3002 Shares Topic: Math homework for middle school
July 19, 2019 / By Hattie
Question: My son who is at middle school has been given a couple of maths questions for homework and one them i cant even figure out. So i would appreciate some help.Thanks -- Venus williams is the fastest woman server in the game of tennis today. She has served the ball at the speed of 206 km/h (57.2 m/s) The ball travels the length of the court a distance of 23.77 m. Calculate the time taken for the ball to travel the length of the court. -show all your working.  Dorcia | 8 days ago
im in middle school to. im going into 8th grade and doing 10th grade math. math i love,easy. ok so hes suppose to use the equation s=d/t which is .... speed equals distance over time. since you are trying figure out the time taken use a variable to substitute the time(im using X) 57.2=23.77/x so that is 57.2=23.77 divided by X good luck i dont think i should do the work for you i would its sooo easy ;)
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We found more questions related to the topic: Math homework for middle school Originally Answered: Maths: Probability: Working out needed?
Number of ways of picking the 2 red bibs is 6C2. Number of ways of picking 2 bibs of any color is 20C2. Answer is 6C2 / 20C2 = (6 x 5 / 2) divided by (20 x 19 / 2) = 15 / 190 = 3 / 38 Probability = 3 / 38 Cassandra
The amount of time in which the ball travels is .42 seconds. Just divide the meters/second by the distance. Then find the inverse of this. It should give you the right answer.
👍 90 | 👎 -1 Anitra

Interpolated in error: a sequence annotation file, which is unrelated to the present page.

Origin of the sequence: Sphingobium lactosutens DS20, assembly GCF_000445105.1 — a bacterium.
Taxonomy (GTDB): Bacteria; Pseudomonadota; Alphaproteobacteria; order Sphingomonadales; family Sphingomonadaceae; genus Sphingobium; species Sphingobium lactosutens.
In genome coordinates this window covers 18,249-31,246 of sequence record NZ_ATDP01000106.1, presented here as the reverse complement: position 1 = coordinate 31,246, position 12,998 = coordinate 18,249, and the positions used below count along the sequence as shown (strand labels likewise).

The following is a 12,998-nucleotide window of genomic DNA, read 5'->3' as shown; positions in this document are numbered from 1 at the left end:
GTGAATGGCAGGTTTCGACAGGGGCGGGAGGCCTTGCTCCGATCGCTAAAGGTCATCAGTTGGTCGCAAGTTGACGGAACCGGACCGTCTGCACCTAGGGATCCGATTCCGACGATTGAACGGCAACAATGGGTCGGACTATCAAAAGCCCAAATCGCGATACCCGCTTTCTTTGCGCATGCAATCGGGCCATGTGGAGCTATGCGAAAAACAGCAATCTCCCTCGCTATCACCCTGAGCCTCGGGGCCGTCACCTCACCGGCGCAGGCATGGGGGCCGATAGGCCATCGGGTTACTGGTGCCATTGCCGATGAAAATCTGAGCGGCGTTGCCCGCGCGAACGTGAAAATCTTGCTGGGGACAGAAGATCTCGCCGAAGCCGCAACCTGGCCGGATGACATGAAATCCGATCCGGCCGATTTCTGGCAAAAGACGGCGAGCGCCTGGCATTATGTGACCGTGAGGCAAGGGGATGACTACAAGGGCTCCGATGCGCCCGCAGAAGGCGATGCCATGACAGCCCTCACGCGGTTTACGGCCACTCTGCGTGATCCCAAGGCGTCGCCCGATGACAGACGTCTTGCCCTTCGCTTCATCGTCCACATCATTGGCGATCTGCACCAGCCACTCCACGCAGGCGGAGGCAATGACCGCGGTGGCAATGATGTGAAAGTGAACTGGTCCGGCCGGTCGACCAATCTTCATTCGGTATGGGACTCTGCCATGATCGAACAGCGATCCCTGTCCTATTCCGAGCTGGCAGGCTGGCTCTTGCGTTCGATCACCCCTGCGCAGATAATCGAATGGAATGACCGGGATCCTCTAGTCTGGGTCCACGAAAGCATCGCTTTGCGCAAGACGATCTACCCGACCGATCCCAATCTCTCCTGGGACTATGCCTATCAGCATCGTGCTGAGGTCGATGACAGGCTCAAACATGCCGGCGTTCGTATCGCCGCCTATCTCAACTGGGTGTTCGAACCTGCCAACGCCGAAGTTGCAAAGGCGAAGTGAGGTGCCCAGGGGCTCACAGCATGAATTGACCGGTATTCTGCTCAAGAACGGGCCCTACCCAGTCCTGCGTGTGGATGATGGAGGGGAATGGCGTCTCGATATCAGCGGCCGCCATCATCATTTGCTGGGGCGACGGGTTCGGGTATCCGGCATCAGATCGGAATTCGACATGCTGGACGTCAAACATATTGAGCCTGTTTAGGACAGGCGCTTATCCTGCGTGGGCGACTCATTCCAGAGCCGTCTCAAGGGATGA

velocity = distance / time So then, time = distance / velocity Then plug in values: time = (23.77m) / (57.2 m/s) So time = .416 seconds, with there being only 3 significant figures due to fact that 3 sig-figs is the smallest sig-fig count of the two given values. Answer: .416 seconds
👍 83 | 👎 -10 Wilton
the formula for time is speed divided by distance. if you will substitute, it will become 57.2 m/s divided by 23.77 m. that's why, you will get the answer of 2 seconds.
👍 76 | 👎 -19 Seth
Speed equals distance divided by time. Build an equation and plug in what you've got. You'll have to perform some algebra to get it to say time equals something.
👍 69 | 👎 -28 Originally Answered: What kind of physics and maths is needed for architecture?
Depending on the region you are in (US, UK, Europe) there are different demands within the architecture coursework. This is because an architect has different legal responsibilities in different countries**. But in general most courses have a requirement for modules or lectures in at least the basics of engineering and material science. This means that having a grasp of the basics of advanced maths and some physics understanding helps. There may however be booster courses offered and a good lecturer should be able to commmunicate the ideas without maths. Read the following excellent books now and you will be suprised how much you understand: "Structures - or Why Things Don't Fall Down", by J.E. Gordon, published by Penguin, 1988. Cost: approx. 13 pounds. (ISBN 0140136282) "The New Science of Strong Materials - or Why You Don't Fall Through the Floor", by J.E. Gordon, published by Penguin, 1988. Cost: approx. 7 pounds. (ISBN 0140135979) Apart from this you will need to be reasonable able with numbers to cope as an architect in practice. You have to dimension, cost and budget your design sometimes on the spur of the moment. Then we do have calculators... but a good rule-of-thumb sense of scale, size and quantity will always be handy. All the best, Mike **For example in Spain the architect signs for the engineering aspects of a building and so has to be technically capable to calculate structure etc. In the UK the architect is not expected to be able to do such calculations because the engineer carries that liability.

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